Westcoast Black Theatre Troupe’s current show, Love Sung in the Key of Aretha, opens with actress Teresa Stanley taking the stage and singing the Ashford-Simpson tune You’re All I Need to Get By. For those Sarasotans who’ve traced Stanley’s progression on local stages from her early teen days, it’s thrilling to watch the way she’s now become such a polished and powerful performer, with Broadway credits to her name, and an exciting way to begin the evening.
Stanley started her career working here with WBTT’s artistic director, Nate Jacobs; and in Aretha, Jacobs gives several new young performers a chance to be part of one of the largest ensembles WBTT’s ever assembled. It’s all in aid of a show Jacobs also wrote and directed, one that does not take the path of a biography of soul legend Aretha Franklin, but still injects a lot of her music into a piece centered on four women living in a Florida apartment building, circa 1968.
That year was a pivotal one in many ways, with the civil rights movement and the Vietnam war both in full flood. Those events can’t help but touch the lives of Mattie (Stanley), a nightclub owner and singer with a secret from her past; Carolyn (Tsadok Porter), a young woman with a habit of dating the wrong men; Doris (Ariel Blue), who’s reluctant to experience love again after a disastrous marriage; and Doris’ daughter, Sharon (Alyssa White), who’s touchingly in love with young activist Kevin (Mikeyy Mendez).
It’s a pretty basic setup that never really offers any surprises or special insights, and sometimes events and reactions to them happen with a speed that’s unconvincing. But while you might want more from the storyline and characters of Aretha, there certainly is plenty of music, for the most part sung with skill and energy, to keep you listening.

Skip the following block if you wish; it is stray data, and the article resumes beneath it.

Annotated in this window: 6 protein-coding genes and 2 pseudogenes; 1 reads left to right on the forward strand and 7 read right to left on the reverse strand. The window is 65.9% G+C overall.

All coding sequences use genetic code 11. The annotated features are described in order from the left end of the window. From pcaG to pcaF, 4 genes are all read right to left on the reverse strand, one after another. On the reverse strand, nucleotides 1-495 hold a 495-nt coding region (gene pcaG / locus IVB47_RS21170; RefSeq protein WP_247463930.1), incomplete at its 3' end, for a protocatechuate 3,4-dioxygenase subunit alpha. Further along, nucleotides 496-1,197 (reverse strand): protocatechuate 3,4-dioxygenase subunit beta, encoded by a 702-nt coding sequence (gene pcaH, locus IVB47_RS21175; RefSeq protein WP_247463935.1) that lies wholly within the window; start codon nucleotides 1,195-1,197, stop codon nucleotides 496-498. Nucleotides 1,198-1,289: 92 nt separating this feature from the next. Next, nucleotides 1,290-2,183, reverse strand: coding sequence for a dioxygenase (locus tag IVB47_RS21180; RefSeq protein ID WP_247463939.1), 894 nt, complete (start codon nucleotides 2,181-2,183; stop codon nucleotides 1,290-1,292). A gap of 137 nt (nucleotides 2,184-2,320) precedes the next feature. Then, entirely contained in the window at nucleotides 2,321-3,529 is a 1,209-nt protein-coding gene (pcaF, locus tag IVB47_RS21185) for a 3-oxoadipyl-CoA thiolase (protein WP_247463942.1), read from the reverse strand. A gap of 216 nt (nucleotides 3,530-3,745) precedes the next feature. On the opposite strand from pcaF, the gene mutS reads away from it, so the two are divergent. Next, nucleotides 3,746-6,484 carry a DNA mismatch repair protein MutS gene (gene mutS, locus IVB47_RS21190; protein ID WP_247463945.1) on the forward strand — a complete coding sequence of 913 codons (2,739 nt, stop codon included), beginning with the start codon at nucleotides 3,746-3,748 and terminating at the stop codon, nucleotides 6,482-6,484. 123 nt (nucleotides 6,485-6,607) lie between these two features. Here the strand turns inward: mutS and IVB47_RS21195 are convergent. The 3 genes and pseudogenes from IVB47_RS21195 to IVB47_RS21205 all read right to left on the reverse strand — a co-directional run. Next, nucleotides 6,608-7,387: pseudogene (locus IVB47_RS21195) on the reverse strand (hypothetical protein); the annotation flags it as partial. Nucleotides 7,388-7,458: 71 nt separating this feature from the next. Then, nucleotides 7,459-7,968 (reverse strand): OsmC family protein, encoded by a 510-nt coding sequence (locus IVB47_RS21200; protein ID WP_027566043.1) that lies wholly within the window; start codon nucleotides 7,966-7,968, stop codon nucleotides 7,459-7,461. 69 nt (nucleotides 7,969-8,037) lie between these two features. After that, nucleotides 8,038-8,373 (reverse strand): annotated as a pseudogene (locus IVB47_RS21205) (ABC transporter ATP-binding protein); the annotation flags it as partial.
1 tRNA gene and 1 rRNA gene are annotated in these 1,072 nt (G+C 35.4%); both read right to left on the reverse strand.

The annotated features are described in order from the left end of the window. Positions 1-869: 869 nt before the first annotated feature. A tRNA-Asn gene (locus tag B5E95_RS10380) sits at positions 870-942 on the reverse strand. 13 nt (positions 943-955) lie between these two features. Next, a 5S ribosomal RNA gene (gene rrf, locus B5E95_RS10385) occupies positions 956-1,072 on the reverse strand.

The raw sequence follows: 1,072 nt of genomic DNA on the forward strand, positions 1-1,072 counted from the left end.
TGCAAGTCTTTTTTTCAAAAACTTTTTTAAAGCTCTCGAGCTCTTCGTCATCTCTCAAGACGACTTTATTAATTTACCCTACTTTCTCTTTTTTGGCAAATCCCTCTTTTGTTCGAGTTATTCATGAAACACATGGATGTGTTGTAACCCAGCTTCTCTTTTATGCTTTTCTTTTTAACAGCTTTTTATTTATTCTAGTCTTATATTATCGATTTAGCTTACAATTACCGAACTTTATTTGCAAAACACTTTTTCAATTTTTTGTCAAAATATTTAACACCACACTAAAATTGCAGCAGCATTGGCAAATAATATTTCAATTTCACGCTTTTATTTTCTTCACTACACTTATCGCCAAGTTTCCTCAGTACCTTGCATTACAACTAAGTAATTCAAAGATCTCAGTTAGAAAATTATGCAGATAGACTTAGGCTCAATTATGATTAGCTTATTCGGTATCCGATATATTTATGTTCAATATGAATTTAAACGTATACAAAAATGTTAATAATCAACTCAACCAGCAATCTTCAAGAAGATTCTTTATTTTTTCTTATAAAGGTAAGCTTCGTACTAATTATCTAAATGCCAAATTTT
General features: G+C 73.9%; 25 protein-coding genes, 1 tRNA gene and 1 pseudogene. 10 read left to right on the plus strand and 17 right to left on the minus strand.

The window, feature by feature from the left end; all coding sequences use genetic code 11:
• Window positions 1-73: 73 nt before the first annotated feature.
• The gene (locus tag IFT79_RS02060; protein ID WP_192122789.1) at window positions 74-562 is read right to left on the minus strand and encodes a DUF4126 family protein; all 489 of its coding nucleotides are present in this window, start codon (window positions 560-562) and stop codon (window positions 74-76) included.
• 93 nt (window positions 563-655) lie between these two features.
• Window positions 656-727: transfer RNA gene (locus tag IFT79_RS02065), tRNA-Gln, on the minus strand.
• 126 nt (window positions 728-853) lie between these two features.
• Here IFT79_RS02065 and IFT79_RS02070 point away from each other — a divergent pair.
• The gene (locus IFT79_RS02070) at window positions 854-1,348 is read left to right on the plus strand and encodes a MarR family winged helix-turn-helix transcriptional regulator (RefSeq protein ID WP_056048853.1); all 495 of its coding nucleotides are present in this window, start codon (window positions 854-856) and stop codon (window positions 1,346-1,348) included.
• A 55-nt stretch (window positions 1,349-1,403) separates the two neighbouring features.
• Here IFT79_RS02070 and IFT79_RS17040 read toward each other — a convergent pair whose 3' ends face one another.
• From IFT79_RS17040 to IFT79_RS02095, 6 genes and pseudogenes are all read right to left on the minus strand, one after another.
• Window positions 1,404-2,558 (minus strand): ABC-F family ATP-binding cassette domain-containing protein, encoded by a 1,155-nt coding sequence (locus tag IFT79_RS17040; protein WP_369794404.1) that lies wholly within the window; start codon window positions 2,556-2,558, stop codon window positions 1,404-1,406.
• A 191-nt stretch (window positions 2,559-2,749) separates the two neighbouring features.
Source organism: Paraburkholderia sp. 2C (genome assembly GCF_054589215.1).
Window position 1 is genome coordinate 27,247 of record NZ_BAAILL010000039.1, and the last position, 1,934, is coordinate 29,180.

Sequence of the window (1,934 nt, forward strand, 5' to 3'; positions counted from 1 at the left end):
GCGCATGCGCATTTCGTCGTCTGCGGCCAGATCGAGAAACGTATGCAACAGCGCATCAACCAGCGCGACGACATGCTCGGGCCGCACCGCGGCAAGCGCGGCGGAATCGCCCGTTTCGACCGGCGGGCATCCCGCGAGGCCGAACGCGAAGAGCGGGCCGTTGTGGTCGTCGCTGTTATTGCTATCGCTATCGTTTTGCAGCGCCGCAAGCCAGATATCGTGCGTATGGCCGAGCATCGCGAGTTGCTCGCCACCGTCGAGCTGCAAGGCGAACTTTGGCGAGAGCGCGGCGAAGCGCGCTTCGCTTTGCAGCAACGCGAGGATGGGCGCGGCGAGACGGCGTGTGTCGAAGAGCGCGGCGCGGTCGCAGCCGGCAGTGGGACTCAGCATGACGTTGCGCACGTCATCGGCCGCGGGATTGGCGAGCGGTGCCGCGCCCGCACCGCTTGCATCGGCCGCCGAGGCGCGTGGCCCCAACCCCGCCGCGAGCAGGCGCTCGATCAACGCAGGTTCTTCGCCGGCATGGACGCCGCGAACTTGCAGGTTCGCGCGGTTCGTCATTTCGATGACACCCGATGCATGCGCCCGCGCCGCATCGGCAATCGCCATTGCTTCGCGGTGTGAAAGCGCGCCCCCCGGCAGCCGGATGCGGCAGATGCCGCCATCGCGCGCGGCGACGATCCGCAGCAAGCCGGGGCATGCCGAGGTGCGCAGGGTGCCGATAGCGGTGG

Stanley, of course, is a knockout on several numbers, especially Curtis Mayfield’s People Get Ready and I Never Loved a Man (the Way I Love You), delivered with heartfelt fervor. But the other leads get a chance to demonstrate their vocal chops as well. Blue is moving on All the King’s Horses and forceful on Think (a song that’s unfortunately truncated here, as happens with some other numbers you’d like to go on to their full length, too). Porter puts a lot of oomph into Dr. Feelgood and Chain of Fools, and White is impressive on the Act I closer, Bobby Womack’s I’m in Love.
They’re lucky enough to be backed by a band (led by music director James E. Dodge II) that really knows how to put across those classic Franklin tunes. The costumes contrived by Jacobs and Nicole Renae Hamilton bring back the colors and styles of the period and generally look right on the performers.
Mainly, the production showcases those great songs, with a few you may have forgotten. And with the talent performing them, it’s probably reason enough to get out to WBTT while the show runs (through Jan. 16). For tickets, call 366-1505 or go to wbttsrq.org.